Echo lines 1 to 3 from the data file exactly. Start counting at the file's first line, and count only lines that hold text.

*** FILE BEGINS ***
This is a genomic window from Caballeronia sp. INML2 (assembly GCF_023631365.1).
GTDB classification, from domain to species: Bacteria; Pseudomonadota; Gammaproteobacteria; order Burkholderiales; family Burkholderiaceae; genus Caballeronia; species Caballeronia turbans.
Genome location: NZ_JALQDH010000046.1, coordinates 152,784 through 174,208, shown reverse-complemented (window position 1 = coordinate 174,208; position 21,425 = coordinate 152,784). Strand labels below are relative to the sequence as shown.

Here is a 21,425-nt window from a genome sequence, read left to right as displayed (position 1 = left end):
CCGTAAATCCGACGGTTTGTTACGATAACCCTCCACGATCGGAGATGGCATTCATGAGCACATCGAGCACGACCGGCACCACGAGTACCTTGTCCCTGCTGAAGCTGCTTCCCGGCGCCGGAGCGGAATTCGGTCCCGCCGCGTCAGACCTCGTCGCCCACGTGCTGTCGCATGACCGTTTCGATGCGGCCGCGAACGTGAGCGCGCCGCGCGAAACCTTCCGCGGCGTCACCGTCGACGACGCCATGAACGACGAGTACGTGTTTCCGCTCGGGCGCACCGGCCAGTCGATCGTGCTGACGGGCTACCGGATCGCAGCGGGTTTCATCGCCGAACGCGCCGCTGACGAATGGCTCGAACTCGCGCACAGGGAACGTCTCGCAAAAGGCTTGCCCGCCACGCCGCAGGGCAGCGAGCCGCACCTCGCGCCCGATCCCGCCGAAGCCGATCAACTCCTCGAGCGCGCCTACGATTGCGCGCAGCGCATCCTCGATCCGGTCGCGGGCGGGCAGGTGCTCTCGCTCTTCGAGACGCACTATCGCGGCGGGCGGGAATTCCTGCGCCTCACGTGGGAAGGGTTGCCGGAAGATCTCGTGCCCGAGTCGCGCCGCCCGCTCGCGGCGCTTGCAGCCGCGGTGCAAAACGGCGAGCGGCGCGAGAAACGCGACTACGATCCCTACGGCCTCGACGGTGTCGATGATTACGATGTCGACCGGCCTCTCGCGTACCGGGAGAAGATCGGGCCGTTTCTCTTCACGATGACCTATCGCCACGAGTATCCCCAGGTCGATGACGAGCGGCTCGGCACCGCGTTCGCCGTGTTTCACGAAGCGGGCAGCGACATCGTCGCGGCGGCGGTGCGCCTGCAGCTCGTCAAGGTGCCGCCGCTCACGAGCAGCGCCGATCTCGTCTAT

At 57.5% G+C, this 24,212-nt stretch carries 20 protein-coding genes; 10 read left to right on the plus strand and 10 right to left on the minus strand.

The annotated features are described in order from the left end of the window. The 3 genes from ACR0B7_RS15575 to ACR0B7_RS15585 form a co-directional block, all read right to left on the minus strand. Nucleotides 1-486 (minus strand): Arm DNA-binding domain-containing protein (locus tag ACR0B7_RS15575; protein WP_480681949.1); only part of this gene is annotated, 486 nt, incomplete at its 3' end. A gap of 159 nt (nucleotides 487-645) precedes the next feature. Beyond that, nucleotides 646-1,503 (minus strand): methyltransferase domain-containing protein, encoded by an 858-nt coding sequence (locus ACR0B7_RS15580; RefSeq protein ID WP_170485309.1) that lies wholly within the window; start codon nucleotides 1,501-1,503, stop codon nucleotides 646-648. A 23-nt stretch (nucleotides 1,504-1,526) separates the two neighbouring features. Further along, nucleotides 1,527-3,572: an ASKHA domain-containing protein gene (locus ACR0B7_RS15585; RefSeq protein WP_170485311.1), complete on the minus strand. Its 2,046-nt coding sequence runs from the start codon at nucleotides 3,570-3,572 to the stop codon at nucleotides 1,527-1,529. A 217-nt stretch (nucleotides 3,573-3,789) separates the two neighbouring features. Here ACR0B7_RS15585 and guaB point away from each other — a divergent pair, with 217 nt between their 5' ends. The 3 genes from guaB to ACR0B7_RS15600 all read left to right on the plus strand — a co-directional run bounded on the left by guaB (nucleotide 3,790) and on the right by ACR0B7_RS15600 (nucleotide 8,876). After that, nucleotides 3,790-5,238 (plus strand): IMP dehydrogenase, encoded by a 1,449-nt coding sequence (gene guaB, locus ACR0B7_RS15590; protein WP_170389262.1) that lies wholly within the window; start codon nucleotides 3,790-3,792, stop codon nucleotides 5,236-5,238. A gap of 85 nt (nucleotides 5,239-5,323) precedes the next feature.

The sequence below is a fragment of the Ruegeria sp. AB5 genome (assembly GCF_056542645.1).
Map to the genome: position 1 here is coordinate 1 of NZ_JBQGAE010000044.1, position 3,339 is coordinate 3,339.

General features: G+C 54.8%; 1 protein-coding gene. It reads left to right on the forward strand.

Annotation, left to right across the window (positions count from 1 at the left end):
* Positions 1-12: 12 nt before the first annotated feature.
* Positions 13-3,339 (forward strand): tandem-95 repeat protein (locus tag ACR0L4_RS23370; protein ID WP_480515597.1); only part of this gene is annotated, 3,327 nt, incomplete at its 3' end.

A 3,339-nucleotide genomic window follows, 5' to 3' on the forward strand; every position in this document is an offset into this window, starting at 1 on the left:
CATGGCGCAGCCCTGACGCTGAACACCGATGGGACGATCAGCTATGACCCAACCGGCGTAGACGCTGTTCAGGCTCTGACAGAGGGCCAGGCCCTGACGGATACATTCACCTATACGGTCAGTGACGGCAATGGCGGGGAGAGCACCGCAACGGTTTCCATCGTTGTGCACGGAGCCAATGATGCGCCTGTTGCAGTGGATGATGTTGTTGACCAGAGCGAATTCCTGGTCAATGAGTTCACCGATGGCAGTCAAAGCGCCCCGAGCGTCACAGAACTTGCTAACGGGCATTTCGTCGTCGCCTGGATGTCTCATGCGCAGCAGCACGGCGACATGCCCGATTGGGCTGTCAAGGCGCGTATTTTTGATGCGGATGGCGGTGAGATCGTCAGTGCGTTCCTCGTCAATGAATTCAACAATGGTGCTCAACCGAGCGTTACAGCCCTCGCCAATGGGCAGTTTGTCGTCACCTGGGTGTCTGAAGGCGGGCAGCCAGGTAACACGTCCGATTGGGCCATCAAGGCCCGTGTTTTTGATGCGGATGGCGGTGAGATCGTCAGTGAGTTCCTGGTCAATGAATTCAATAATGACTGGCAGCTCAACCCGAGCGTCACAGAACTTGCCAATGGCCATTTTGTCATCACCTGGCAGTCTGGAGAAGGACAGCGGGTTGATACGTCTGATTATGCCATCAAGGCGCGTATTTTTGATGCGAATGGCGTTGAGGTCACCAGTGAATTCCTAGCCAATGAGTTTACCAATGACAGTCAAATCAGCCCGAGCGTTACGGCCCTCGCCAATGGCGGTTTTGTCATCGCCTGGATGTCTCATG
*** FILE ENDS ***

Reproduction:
This is a genomic window from Caballeronia sp. INML2 (assembly GCF_023631365.1).
GTDB classification, from domain to species: Bacteria; Pseudomonadota; Gammaproteobacteria; order Burkholderiales; family Burkholderiaceae; genus Caballeronia; species Caballeronia turbans.
Genome location: NZ_JALQDH010000046.1, coordinates 152,784 through 174,208, shown reverse-complemented (window position 1 = coordinate 174,208; position 21,425 = coordinate 152,784). Strand labels below are relative to the sequence as shown.